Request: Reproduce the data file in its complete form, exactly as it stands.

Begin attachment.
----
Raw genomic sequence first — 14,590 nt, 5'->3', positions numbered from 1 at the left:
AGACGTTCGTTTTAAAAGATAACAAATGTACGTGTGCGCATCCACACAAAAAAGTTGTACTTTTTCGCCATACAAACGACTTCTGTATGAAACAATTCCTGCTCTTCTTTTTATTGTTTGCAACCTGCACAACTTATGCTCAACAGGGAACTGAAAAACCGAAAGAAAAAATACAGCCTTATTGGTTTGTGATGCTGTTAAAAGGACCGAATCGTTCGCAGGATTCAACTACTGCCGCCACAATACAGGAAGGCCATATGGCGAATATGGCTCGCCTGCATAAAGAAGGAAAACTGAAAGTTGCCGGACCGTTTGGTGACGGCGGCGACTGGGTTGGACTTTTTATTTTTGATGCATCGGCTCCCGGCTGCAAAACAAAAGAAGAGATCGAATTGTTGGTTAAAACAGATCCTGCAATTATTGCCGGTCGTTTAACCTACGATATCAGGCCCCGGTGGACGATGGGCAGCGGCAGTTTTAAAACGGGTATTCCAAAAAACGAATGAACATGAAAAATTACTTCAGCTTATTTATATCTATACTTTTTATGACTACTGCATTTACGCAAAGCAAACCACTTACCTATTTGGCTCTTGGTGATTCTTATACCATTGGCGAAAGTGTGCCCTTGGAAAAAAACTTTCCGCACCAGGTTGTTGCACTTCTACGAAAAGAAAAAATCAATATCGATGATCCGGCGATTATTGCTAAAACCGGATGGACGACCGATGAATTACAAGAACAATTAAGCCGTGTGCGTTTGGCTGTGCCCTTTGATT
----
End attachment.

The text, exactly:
Raw genomic sequence first — 14,590 nt, 5'->3', positions numbered from 1 at the left:
AGACGTTCGTTTTAAAAGATAACAAATGTACGTGTGCGCATCCACACAAAAAAGTTGTACTTTTTCGCCATACAAACGACTTCTGTATGAAACAATTCCTGCTCTTCTTTTTATTGTTTGCAACCTGCACAACTTATGCTCAACAGGGAACTGAAAAACCGAAAGAAAAAATACAGCCTTATTGGTTTGTGATGCTGTTAAAAGGACCGAATCGTTCGCAGGATTCAACTACTGCCGCCACAATACAGGAAGGCCATATGGCGAATATGGCTCGCCTGCATAAAGAAGGAAAACTGAAAGTTGCCGGACCGTTTGGTGACGGCGGCGACTGGGTTGGACTTTTTATTTTTGATGCATCGGCTCCCGGCTGCAAAACAAAAGAAGAGATCGAATTGTTGGTTAAAACAGATCCTGCAATTATTGCCGGTCGTTTAACCTACGATATCAGGCCCCGGTGGACGATGGGCAGCGGCAGTTTTAAAACGGGTATTCCAAAAAACGAATGAACATGAAAAATTACTTCAGCTTATTTATATCTATACTTTTTATGACTACTGCATTTACGCAAAGCAAACCACTTACCTATTTGGCTCTTGGTGATTCTTATACCATTGGCGAAAGTGTGCCCTTGGAAAAAAACTTTCCGCACCAGGTTGTTGCACTTCTACGAAAAGAAAAAATCAATATCGATGATCCGGCGATTATTGCTAAAACCGGATGGACGACCGATGAATTACAAGAACAATTAAGCCGTGTGCGTTTGGCTGTGCCCTTTGATT